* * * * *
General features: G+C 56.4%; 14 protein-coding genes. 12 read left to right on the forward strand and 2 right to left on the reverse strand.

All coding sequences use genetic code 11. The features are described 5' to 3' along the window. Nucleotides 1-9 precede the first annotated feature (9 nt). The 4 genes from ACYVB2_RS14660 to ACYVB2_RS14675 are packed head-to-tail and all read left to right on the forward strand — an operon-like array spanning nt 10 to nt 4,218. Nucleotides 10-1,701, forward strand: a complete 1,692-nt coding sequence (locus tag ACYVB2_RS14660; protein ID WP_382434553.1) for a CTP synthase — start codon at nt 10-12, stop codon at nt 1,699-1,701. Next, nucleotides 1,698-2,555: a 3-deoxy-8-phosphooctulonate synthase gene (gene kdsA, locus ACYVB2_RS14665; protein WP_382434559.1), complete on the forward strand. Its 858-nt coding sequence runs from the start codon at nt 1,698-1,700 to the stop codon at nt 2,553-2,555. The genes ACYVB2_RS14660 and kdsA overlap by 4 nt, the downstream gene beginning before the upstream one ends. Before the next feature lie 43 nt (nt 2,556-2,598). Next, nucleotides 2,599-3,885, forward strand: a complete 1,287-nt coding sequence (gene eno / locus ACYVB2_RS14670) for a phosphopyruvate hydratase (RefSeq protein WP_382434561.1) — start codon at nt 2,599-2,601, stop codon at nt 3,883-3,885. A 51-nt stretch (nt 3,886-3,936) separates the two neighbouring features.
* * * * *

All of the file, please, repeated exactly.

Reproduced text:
General features: G+C 56.4%; 14 protein-coding genes. 12 read left to right on the forward strand and 2 right to left on the reverse strand.

All coding sequences use genetic code 11. The features are described 5' to 3' along the window. Nucleotides 1-9 precede the first annotated feature (9 nt). The 4 genes from ACYVB2_RS14660 to ACYVB2_RS14675 are packed head-to-tail and all read left to right on the forward strand — an operon-like array spanning nt 10 to nt 4,218. Nucleotides 10-1,701, forward strand: a complete 1,692-nt coding sequence (locus tag ACYVB2_RS14660; protein ID WP_382434553.1) for a CTP synthase — start codon at nt 10-12, stop codon at nt 1,699-1,701. Next, nucleotides 1,698-2,555: a 3-deoxy-8-phosphooctulonate synthase gene (gene kdsA, locus ACYVB2_RS14665; protein WP_382434559.1), complete on the forward strand. Its 858-nt coding sequence runs from the start codon at nt 1,698-1,700 to the stop codon at nt 2,553-2,555. The genes ACYVB2_RS14660 and kdsA overlap by 4 nt, the downstream gene beginning before the upstream one ends. Before the next feature lie 43 nt (nt 2,556-2,598). Next, nucleotides 2,599-3,885, forward strand: a complete 1,287-nt coding sequence (gene eno / locus ACYVB2_RS14670) for a phosphopyruvate hydratase (RefSeq protein WP_382434561.1) — start codon at nt 2,599-2,601, stop codon at nt 3,883-3,885. A 51-nt stretch (nt 3,886-3,936) separates the two neighbouring features.